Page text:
WinterPRIDE bathes in Olympic afterglow

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      As scores of Olympic revellers wake up in Whistler on March 1, the day after the closing ceremonies, they may see Olympic banners being replaced by the rainbow banners of WinterPRIDE. As Whistler’s global sports party ends, the resort’s gay party begins.

      “We’re the first-ever festival to start the day after the Olympics—how awesome is that?” asks Dean Nelson, who organizes the gay ski/snowboard event through his company

      “We’re the big ”˜after-party’ of the Olympics,” Nelson says. “We’ll be bathing in the afterglow of that incredible energy and animation. The chance for people to come experience anything like this again is highly unlikely.”

      WinterPRIDE—which takes place from March 1 to 8—is happening later than usual this year, due to the Olympics taking over Whistler for the month of February. Even though the event is well supported and well received by Whistler locals, tourism agencies, and the resort itself, there was little choice but to sandwich the 2010 edition into the available time slot between the Olympic and Paralympic Games.

      Call it gay karma, but the timing actually helps gay travellers save some bucks at a resort long perceived as a playground for the rich. Packages during the weeklong event start at $113 per person, per night for three nights’ accommodation and a two-day lift pass.

      “It will be great value this year,” Nelson explains. “The hotels are practically giving away rooms, as it’s a transition period between the Olympics and Paralympics. We will practically have the whole resort to ourselves. We have an incredible amount of snow—994 centimetres at this point [in late January]. This is the year to come.”

      Timing forced Nelson and his team to get creative in their use of the available facilities. Their biggest challenge was the loss of the Whistler Convention Centre, which is tied up through the Paralympics by Vanoc, and was previously home to the big Saturday-night Snowball dance party. They’re moving it to the lodge at the top of Whistler Mountain, giving partygoers plenty of time to enjoy rare nighttime views of village lights as they ride the gondola. There are rumours that perhaps people will take advantage of this time to, well, join a unique mile-high club.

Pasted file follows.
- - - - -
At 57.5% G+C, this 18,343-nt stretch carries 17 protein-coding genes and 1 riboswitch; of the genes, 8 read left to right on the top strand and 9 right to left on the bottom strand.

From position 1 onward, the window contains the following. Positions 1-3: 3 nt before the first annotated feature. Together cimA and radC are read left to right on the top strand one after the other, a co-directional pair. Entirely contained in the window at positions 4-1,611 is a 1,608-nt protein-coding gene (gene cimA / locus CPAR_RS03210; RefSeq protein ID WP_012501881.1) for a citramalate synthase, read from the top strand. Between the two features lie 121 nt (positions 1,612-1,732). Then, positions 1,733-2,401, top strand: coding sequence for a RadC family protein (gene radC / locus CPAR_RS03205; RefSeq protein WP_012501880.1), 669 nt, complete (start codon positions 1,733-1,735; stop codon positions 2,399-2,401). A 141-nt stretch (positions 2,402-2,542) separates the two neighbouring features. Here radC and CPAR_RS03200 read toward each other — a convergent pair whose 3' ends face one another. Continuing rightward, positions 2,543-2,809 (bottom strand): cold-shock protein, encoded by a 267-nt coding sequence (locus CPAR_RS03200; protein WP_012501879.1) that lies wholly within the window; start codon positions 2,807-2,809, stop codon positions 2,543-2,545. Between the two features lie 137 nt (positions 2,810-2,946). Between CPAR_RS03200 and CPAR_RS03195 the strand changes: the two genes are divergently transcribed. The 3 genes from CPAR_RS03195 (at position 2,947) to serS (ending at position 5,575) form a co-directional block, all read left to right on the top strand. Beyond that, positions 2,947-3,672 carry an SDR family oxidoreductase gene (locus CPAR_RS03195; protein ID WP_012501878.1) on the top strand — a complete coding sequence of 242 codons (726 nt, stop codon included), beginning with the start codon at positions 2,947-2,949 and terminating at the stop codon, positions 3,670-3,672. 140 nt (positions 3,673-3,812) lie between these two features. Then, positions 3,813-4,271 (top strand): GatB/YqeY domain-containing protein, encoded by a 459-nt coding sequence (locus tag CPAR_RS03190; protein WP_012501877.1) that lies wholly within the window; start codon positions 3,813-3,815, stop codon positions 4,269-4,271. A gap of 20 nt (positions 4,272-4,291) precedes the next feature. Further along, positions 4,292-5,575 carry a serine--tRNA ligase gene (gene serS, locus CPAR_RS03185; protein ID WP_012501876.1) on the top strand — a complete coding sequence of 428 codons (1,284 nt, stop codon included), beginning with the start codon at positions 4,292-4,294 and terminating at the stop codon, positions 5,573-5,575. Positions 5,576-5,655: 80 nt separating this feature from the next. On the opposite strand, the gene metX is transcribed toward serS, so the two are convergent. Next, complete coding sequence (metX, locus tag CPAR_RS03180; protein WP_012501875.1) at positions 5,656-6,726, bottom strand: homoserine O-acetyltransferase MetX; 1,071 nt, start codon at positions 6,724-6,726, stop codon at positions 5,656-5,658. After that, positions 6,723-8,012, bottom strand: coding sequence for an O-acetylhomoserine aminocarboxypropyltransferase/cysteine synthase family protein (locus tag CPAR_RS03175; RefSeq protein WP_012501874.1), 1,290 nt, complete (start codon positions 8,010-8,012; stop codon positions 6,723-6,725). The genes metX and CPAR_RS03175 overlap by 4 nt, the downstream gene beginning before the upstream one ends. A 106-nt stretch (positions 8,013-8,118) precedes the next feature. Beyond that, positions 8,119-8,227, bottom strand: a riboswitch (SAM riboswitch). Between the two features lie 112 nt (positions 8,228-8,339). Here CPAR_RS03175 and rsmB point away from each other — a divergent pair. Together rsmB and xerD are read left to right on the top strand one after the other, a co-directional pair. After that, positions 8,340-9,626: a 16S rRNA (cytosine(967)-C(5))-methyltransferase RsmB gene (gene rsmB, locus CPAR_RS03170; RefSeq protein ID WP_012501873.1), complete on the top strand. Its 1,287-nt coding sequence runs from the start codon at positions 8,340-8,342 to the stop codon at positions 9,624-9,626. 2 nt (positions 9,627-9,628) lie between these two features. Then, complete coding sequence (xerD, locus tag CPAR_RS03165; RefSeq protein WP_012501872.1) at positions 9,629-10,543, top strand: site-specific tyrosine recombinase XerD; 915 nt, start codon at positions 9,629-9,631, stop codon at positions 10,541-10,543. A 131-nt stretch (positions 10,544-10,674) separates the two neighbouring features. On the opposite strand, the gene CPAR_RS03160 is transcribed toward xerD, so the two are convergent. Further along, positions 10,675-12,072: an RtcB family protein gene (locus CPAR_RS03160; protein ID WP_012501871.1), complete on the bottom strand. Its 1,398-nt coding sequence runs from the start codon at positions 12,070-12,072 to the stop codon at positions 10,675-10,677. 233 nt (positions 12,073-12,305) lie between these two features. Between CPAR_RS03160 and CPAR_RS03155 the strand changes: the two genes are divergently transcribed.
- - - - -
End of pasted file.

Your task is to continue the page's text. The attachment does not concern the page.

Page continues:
When considering changes to the aprí¨s-ski schedule, Nelson decided to restore a lost tradition. “We haven’t had the pool party in a number of years, and are excited to bring that back. It’s half-naked guys and cocktails—fabulous!” WinterPRIDE will take over the Meadow Park Sports Centre, which features a pool, saunas, and steam rooms, and there’ll be models showing off the “latest and hottest swimwear” and a DJ spinning poolside tunes.

      While the parties get a lot of attention, skiing and boarding are the focus for most participants. WinterPRIDE lets gays spend each day with skiers/riders of similar skill levels while being guided around both Whistler and Blackcomb mountains by gay guides. As well, there’s a reserved section in one of the mid-mountain lodges for lunchtime socializing.

      GayWhistler’s legacy is being cemented through Nelson’s tireless promotion of the first-ever Olympic Gay PRIDE House, an LGBT-friendly Olympic space located in the Pan Pacific Whistler Village Centre hotel. While most “houses” will close once the Olympics are over, PRIDE House will remain open through WinterPRIDE (offering daytime cooking lessons and nighttime lesbian socializing) and the Paralympic Games. (Vancouver also has a PRIDE House, located in Qmunity [1170 Bute Street] until March 21.)

      “We hope to show people that we welcome and celebrate all diversity,” Nelson says. “The Paralympics may be more exciting than the Olympics, as the athletes have overcome many obstacles just to be there.”

      ACCESS: For information on WinterPRIDE, see or call 1-866-787-1966. A variety of tickets are available, ranging from $10 for an “art of flirtation” class to $310 for a men’s full-week pass.